Celgene announced that after consulting the FDA it will discontinue treatment with Revlimid (lenalidomide) in the open-label Phase 3 ORIGIN trial. An imbalance was observed in the number of deaths in patients treated with lenalidomide vs. patients treated with chlorambucil.
The ORIGIN study was designed to evaluate the safety and efficacy of lenalidomide vs. chlorambucil as single agent in elderly patients ≥ 65 years of age with B-cell chronic lymphocytic leukemia and with comorbidities that precluded treatment with more aggressive standard chemo-immunotherapies, including fludarabine and bendamustine containing regimens.
Based on an imbalance in deaths, specifically 34 deaths out of 210 patients in the lenalidomide arm compared to 18 deaths out of 211 patients in the chlorambucil arm, FDA placed the study on clinical hold on July 12, 2013, with the discontinuation of lenalidomide treatment. No specific causality for this imbalance has been identified to date.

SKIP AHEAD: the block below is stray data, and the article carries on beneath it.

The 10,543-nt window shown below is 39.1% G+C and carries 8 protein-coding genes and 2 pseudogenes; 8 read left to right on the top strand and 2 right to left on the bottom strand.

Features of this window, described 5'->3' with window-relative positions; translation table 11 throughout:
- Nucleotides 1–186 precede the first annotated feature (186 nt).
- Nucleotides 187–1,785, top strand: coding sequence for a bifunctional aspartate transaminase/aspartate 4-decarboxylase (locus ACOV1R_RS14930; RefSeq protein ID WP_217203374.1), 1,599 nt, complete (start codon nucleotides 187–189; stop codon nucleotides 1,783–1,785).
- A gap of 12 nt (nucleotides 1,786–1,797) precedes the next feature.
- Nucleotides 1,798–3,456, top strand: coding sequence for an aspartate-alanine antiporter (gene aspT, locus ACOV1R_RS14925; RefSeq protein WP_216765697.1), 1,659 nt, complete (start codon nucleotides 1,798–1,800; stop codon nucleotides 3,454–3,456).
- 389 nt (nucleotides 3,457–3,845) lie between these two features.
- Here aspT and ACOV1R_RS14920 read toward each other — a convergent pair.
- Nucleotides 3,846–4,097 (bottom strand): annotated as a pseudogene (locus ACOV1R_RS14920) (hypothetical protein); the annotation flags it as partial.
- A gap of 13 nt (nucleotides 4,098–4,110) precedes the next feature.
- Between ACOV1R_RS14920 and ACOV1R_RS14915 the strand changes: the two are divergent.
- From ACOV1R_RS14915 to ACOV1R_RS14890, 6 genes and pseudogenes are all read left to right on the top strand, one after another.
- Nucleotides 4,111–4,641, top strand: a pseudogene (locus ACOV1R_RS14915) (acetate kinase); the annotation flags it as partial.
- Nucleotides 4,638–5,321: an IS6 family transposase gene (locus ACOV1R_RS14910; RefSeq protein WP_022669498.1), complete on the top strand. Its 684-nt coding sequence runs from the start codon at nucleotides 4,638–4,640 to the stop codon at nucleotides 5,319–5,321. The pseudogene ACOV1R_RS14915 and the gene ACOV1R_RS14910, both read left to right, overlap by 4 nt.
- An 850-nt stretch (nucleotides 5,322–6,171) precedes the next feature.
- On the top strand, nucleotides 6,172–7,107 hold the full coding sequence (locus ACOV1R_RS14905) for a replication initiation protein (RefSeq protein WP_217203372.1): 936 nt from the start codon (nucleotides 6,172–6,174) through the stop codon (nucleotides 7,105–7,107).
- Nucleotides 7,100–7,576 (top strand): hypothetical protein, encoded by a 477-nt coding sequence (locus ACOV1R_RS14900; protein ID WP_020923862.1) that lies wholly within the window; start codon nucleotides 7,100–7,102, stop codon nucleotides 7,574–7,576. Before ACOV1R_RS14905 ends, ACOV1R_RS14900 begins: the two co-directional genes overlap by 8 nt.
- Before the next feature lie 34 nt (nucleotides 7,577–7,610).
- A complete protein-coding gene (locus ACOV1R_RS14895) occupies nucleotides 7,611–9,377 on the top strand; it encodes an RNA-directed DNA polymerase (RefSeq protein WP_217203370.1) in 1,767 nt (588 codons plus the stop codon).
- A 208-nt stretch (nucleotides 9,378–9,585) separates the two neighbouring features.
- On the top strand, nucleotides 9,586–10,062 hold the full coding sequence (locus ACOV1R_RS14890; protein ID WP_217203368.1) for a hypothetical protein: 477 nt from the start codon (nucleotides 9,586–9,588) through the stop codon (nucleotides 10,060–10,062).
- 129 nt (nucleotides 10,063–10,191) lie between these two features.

All clinical investigators in ongoing chronic lymphocytic leukemia studies using lenalidomide will be officially advised of this action and instructed to inform their patients accordingly. All other Celgene-sponsored chronic lymphocytic leukemia clinical trials with lenalidomide are continuing in accordance with their respective protocols.
Revlimid is already approved for transfusion-dependent anemia due to low- or intermediate-1-risk myelodysplastic syndromes (MDS) associated with a deletion 5q cytogenetic abnormality. It is also approved in combination with dexamethasone for treatment of patients with multiple myeloma (MM) who have received at least one prior therapy and for the treatment of patients with mantle cell lymphoma (MCL) whose disease has relapsed or progressed after two prior therapies, one of which included bortezomib.
This article originally appeared on MPR